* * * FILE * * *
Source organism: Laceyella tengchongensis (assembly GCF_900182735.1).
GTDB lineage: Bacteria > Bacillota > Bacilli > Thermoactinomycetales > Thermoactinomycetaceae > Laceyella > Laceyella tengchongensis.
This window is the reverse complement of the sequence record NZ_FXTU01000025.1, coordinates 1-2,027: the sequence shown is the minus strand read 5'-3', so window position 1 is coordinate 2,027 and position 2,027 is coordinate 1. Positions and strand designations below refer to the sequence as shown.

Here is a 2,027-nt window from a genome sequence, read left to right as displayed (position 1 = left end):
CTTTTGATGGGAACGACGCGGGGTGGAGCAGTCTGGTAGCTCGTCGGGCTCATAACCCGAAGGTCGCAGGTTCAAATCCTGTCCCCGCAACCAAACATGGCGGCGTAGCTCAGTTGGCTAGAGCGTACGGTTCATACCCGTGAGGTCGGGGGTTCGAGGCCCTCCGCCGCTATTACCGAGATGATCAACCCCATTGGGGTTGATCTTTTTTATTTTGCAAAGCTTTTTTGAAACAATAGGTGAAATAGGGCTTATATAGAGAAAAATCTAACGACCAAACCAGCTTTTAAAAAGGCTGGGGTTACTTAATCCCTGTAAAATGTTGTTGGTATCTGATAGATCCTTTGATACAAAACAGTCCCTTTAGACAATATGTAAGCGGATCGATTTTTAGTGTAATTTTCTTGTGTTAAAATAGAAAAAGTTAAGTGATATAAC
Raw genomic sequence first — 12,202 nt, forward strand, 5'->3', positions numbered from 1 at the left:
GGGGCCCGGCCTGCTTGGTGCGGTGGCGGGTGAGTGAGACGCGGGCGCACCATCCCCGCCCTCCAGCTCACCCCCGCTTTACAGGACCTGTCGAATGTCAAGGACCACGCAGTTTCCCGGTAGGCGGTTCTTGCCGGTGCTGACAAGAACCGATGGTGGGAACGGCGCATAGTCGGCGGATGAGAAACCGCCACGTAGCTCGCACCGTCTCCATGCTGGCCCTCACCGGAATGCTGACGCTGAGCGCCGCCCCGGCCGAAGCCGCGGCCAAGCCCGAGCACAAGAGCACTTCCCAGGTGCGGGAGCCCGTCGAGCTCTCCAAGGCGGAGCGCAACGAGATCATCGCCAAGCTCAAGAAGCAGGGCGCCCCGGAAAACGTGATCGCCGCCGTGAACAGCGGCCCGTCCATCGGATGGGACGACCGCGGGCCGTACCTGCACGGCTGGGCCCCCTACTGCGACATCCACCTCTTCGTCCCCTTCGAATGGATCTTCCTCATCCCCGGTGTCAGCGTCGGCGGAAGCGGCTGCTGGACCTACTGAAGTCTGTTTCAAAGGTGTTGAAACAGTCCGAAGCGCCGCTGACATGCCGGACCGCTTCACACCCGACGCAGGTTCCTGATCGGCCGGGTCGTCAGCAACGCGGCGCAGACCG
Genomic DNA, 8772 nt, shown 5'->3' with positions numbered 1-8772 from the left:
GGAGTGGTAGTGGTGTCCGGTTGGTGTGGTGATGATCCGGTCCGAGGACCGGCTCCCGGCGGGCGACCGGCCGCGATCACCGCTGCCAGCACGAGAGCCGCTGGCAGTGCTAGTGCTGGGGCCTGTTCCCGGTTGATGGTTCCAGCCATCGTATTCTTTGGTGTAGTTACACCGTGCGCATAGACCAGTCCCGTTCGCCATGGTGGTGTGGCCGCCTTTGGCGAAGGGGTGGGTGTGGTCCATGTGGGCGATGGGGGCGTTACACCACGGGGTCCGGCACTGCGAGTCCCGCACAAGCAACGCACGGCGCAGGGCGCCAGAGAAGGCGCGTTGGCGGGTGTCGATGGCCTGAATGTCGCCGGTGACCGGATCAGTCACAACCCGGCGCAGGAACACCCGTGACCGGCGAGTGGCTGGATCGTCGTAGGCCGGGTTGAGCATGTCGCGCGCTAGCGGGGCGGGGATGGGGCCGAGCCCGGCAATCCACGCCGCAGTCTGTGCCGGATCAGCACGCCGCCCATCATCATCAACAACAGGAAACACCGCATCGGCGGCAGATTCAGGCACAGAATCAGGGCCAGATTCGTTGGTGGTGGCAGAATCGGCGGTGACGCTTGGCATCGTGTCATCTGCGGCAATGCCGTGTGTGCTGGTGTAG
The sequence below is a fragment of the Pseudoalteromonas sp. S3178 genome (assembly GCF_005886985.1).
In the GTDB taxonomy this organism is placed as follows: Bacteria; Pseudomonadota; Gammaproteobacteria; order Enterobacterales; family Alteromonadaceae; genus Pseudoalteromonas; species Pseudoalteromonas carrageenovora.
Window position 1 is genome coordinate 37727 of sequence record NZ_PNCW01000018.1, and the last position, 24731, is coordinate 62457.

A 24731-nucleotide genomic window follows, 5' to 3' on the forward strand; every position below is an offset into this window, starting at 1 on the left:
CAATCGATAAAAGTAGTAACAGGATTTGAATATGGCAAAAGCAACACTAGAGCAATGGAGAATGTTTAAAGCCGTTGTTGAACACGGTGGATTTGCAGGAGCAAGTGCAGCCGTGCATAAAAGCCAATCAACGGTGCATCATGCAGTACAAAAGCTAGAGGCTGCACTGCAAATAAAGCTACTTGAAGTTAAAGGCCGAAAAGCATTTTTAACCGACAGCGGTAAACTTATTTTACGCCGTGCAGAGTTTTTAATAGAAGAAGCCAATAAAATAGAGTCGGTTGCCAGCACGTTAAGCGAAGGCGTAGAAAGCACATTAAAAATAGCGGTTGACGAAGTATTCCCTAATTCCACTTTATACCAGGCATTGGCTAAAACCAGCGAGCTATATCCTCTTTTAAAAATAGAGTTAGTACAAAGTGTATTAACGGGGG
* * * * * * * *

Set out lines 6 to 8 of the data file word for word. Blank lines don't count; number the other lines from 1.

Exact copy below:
Raw genomic sequence first — 12,202 nt, forward strand, 5'->3', positions numbered from 1 at the left:
GGGGCCCGGCCTGCTTGGTGCGGTGGCGGGTGAGTGAGACGCGGGCGCACCATCCCCGCCCTCCAGCTCACCCCCGCTTTACAGGACCTGTCGAATGTCAAGGACCACGCAGTTTCCCGGTAGGCGGTTCTTGCCGGTGCTGACAAGAACCGATGGTGGGAACGGCGCATAGTCGGCGGATGAGAAACCGCCACGTAGCTCGCACCGTCTCCATGCTGGCCCTCACCGGAATGCTGACGCTGAGCGCCGCCCCGGCCGAAGCCGCGGCCAAGCCCGAGCACAAGAGCACTTCCCAGGTGCGGGAGCCCGTCGAGCTCTCCAAGGCGGAGCGCAACGAGATCATCGCCAAGCTCAAGAAGCAGGGCGCCCCGGAAAACGTGATCGCCGCCGTGAACAGCGGCCCGTCCATCGGATGGGACGACCGCGGGCCGTACCTGCACGGCTGGGCCCCCTACTGCGACATCCACCTCTTCGTCCCCTTCGAATGGATCTTCCTCATCCCCGGTGTCAGCGTCGGCGGAAGCGGCTGCTGGACCTACTGAAGTCTGTTTCAAAGGTGTTGAAACAGTCCGAAGCGCCGCTGACATGCCGGACCGCTTCACACCCGACGCAGGTTCCTGATCGGCCGGGTCGTCAGCAACGCGGCGCAGACCG
Genomic DNA, 8772 nt, shown 5'->3' with positions numbered 1-8772 from the left: